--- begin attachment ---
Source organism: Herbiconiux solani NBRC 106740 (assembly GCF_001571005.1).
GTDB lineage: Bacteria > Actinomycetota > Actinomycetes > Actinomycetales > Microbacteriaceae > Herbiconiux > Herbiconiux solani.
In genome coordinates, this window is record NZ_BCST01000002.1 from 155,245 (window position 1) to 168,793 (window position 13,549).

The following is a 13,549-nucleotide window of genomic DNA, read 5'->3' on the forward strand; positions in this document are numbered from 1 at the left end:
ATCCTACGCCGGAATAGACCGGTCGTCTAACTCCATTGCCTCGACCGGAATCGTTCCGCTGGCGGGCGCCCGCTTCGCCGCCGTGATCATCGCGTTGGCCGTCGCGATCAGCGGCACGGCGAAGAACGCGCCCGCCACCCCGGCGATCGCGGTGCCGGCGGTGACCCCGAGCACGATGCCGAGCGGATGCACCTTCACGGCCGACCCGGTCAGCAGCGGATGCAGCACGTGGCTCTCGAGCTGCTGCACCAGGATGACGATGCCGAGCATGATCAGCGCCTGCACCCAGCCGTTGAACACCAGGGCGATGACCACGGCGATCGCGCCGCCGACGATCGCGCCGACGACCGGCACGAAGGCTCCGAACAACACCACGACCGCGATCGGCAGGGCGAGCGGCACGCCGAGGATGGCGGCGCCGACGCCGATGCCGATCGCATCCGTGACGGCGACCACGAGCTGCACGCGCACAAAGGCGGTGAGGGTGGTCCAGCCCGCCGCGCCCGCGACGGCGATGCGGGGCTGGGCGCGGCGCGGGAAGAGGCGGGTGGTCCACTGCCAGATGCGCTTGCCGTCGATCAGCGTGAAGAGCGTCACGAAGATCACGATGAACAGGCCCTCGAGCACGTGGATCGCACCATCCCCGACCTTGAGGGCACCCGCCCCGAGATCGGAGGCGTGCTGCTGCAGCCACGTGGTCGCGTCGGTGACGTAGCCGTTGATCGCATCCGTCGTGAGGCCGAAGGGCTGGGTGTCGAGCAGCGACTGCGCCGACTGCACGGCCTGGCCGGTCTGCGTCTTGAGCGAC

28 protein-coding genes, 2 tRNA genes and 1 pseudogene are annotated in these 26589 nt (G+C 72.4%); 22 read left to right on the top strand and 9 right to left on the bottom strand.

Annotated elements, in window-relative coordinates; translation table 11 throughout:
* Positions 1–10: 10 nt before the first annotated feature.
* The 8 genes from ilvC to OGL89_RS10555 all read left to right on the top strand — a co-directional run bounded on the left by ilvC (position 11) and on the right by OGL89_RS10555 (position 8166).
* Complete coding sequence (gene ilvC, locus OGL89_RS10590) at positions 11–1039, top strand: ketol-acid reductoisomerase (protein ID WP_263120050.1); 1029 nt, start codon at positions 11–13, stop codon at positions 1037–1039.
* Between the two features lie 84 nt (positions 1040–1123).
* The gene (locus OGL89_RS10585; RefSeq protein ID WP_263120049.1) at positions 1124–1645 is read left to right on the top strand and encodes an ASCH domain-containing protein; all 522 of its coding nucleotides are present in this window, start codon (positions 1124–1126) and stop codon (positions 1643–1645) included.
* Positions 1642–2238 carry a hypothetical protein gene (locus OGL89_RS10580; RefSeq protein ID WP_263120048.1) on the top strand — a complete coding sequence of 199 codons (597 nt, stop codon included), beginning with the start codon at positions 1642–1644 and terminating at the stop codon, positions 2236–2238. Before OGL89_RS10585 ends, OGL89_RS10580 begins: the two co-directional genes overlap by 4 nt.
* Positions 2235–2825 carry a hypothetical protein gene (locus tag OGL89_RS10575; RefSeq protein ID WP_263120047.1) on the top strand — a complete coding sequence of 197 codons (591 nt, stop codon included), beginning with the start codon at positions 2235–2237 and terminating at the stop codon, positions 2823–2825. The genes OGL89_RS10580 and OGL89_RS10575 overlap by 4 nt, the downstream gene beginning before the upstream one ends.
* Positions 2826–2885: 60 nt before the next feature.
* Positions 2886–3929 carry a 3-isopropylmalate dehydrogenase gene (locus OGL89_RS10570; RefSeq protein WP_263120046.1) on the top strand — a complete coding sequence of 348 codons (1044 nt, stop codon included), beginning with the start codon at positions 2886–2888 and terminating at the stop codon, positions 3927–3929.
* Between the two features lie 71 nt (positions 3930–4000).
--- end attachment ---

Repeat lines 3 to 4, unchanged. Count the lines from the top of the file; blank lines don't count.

In genome coordinates, this window is record NZ_BCST01000002.1 from 155,245 (window position 1) to 168,793 (window position 13,549).

The following is a 13,549-nucleotide window of genomic DNA, read 5'->3' on the forward strand; positions in this document are numbered from 1 at the left end: